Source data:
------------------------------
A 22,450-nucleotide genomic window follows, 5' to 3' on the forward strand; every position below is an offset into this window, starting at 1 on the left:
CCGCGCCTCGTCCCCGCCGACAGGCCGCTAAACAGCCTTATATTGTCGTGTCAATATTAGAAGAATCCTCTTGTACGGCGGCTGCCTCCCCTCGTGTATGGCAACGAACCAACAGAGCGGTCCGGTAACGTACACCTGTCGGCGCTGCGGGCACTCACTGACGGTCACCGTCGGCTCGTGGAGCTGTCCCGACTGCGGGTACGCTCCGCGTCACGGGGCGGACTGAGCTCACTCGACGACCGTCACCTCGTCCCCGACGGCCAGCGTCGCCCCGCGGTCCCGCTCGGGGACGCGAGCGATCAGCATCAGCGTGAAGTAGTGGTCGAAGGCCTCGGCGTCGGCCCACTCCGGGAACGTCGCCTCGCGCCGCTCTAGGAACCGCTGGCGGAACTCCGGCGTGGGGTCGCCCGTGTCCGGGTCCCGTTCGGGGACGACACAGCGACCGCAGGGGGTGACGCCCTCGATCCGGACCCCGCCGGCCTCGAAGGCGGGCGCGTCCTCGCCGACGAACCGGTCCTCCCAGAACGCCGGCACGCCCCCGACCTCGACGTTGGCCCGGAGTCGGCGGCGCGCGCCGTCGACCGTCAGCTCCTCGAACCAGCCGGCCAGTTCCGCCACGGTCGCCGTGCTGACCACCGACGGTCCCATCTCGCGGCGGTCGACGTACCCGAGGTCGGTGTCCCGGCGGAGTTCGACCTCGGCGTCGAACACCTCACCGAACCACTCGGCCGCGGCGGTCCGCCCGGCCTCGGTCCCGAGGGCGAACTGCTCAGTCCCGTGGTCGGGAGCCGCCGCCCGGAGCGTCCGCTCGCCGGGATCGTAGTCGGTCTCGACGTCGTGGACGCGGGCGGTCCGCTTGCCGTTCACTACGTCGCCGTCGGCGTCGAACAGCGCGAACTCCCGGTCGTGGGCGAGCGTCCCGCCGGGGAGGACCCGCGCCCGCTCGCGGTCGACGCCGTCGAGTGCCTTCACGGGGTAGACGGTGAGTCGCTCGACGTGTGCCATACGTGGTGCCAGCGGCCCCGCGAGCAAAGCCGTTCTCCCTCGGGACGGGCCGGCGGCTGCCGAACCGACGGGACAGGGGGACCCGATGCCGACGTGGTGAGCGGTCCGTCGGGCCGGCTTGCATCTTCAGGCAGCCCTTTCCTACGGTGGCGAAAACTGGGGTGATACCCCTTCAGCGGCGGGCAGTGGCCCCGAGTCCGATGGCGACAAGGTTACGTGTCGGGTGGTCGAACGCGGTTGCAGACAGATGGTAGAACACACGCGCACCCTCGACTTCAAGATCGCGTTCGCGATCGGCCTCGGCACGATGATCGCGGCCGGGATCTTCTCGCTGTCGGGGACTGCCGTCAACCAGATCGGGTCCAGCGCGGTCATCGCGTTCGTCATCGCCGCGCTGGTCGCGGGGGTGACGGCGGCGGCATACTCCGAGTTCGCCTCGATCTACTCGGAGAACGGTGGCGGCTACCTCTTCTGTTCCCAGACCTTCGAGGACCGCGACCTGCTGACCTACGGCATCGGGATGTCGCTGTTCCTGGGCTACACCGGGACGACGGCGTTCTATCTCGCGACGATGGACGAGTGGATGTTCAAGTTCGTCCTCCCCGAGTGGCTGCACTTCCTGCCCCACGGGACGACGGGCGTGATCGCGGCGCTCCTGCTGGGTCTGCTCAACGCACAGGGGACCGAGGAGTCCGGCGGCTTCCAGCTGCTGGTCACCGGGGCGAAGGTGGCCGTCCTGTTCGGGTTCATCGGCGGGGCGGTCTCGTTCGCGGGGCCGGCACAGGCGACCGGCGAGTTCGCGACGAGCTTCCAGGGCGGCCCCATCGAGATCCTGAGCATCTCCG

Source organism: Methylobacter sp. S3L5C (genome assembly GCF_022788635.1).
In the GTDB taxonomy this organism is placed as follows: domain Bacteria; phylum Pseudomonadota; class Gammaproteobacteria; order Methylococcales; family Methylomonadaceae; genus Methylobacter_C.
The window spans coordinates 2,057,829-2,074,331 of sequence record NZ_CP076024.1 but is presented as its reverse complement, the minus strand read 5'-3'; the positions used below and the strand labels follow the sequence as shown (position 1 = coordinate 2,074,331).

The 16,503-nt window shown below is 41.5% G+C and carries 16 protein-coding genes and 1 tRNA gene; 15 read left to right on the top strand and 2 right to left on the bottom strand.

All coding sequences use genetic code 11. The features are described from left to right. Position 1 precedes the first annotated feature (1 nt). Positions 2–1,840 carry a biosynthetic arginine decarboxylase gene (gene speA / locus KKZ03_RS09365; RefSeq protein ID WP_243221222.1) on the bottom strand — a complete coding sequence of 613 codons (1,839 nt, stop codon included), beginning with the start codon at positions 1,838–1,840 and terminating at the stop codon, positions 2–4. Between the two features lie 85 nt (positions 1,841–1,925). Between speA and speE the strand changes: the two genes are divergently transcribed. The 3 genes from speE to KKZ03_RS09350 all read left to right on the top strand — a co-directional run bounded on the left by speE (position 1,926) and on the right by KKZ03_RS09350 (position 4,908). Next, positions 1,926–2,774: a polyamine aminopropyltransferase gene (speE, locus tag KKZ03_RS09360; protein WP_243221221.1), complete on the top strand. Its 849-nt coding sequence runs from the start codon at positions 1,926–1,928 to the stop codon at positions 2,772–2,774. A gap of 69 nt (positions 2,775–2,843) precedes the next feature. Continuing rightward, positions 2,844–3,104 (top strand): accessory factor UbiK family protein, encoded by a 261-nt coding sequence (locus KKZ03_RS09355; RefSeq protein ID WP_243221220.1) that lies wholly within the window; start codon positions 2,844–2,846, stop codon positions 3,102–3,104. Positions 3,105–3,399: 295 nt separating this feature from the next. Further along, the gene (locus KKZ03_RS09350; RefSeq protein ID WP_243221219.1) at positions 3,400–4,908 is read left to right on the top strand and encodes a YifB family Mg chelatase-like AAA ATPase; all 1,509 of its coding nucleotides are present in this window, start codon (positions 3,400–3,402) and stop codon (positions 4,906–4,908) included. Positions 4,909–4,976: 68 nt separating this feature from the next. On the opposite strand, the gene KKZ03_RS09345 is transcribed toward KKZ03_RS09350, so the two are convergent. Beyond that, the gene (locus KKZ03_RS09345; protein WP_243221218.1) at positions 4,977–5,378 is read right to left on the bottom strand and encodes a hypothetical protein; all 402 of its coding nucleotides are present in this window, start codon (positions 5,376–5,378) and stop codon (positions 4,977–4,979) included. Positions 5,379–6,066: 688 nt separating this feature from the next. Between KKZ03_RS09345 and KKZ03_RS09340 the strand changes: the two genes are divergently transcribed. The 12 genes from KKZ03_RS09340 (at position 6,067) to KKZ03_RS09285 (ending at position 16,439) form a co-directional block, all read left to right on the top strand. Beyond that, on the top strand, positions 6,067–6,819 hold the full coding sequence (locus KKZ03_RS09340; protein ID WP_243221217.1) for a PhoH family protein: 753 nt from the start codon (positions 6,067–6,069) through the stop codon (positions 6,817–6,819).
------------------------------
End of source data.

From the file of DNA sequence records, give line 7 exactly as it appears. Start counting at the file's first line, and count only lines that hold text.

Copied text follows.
All coding sequences use genetic code 11. The features are described from left to right. Position 1 precedes the first annotated feature (1 nt). Positions 2–1,840 carry a biosynthetic arginine decarboxylase gene (gene speA / locus KKZ03_RS09365; RefSeq protein ID WP_243221222.1) on the bottom strand — a complete coding sequence of 613 codons (1,839 nt, stop codon included), beginning with the start codon at positions 1,838–1,840 and terminating at the stop codon, positions 2–4. Between the two features lie 85 nt (positions 1,841–1,925). Between speA and speE the strand changes: the two genes are divergently transcribed. The 3 genes from speE to KKZ03_RS09350 all read left to right on the top strand — a co-directional run bounded on the left by speE (position 1,926) and on the right by KKZ03_RS09350 (position 4,908). Next, positions 1,926–2,774: a polyamine aminopropyltransferase gene (speE, locus tag KKZ03_RS09360; protein WP_243221221.1), complete on the top strand. Its 849-nt coding sequence runs from the start codon at positions 1,926–1,928 to the stop codon at positions 2,772–2,774. A gap of 69 nt (positions 2,775–2,843) precedes the next feature. Continuing rightward, positions 2,844–3,104 (top strand): accessory factor UbiK family protein, encoded by a 261-nt coding sequence (locus KKZ03_RS09355; RefSeq protein ID WP_243221220.1) that lies wholly within the window; start codon positions 2,844–2,846, stop codon positions 3,102–3,104. Positions 3,105–3,399: 295 nt separating this feature from the next. Further along, the gene (locus KKZ03_RS09350; RefSeq protein ID WP_243221219.1) at positions 3,400–4,908 is read left to right on the top strand and encodes a YifB family Mg chelatase-like AAA ATPase; all 1,509 of its coding nucleotides are present in this window, start codon (positions 3,400–3,402) and stop codon (positions 4,906–4,908) included. Positions 4,909–4,976: 68 nt separating this feature from the next. On the opposite strand, the gene KKZ03_RS09345 is transcribed toward KKZ03_RS09350, so the two are convergent. Beyond that, the gene (locus KKZ03_RS09345; protein WP_243221218.1) at positions 4,977–5,378 is read right to left on the bottom strand and encodes a hypothetical protein; all 402 of its coding nucleotides are present in this window, start codon (positions 5,376–5,378) and stop codon (positions 4,977–4,979) included. Positions 5,379–6,066: 688 nt separating this feature from the next. Between KKZ03_RS09345 and KKZ03_RS09340 the strand changes: the two genes are divergently transcribed. The 12 genes from KKZ03_RS09340 (at position 6,067) to KKZ03_RS09285 (ending at position 16,439) form a co-directional block, all read left to right on the top strand. Beyond that, on the top strand, positions 6,067–6,819 hold the full coding sequence (locus KKZ03_RS09340; protein ID WP_243221217.1) for a PhoH family protein: 753 nt from the start codon (positions 6,067–6,069) through the stop codon (positions 6,817–6,819).